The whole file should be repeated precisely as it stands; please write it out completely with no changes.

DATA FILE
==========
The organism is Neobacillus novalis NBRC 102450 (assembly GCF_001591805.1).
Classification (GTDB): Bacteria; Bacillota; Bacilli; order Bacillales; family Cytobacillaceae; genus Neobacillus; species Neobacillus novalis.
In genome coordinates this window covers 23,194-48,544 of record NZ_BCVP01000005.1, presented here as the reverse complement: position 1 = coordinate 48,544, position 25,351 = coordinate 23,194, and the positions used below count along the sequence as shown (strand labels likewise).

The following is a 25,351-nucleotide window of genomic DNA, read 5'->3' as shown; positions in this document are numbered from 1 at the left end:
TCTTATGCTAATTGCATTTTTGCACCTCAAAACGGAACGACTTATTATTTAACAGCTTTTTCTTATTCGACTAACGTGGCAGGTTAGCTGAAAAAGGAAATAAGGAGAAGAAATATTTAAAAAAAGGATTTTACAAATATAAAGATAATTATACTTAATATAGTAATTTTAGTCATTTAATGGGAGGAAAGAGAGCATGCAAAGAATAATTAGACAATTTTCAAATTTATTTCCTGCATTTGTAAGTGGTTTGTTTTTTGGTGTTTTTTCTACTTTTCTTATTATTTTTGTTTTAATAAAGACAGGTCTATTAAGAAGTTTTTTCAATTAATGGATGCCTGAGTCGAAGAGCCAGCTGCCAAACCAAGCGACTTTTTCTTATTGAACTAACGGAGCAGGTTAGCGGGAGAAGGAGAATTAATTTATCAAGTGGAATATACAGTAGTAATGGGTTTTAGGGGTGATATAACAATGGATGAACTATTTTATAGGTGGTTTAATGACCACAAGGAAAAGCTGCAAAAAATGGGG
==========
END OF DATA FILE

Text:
The organism is Neobacillus novalis NBRC 102450 (assembly GCF_001591805.1).
Classification (GTDB): Bacteria; Bacillota; Bacilli; order Bacillales; family Cytobacillaceae; genus Neobacillus; species Neobacillus novalis.
In genome coordinates this window covers 23,194-48,544 of record NZ_BCVP01000005.1, presented here as the reverse complement: position 1 = coordinate 48,544, position 25,351 = coordinate 23,194, and the positions used below count along the sequence as shown (strand labels likewise).

The following is a 25,351-nucleotide window of genomic DNA, read 5'->3' as shown; positions in this document are numbered from 1 at the left end:
TCTTATGCTAATTGCATTTTTGCACCTCAAAACGGAACGACTTATTATTTAACAGCTTTTTCTTATTCGACTAACGTGGCAGGTTAGCTGAAAAAGGAAATAAGGAGAAGAAATATTTAAAAAAAGGATTTTACAAATATAAAGATAATTATACTTAATATAGTAATTTTAGTCATTTAATGGGAGGAAAGAGAGCATGCAAAGAATAATTAGACAATTTTCAAATTTATTTCCTGCATTTGTAAGTGGTTTGTTTTTTGGTGTTTTTTCTACTTTTCTTATTATTTTTGTTTTAATAAAGACAGGTCTATTAAGAAGTTTTTTCAATTAATGGATGCCTGAGTCGAAGAGCCAGCTGCCAAACCAAGCGACTTTTTCTTATTGAACTAACGGAGCAGGTTAGCGGGAGAAGGAGAATTAATTTATCAAGTGGAATATACAGTAGTAATGGGTTTTAGGGGTGATATAACAATGGATGAACTATTTTATAGGTGGTTTAATGACCACAAGGAAAAGCTGCAAAAAATGGGG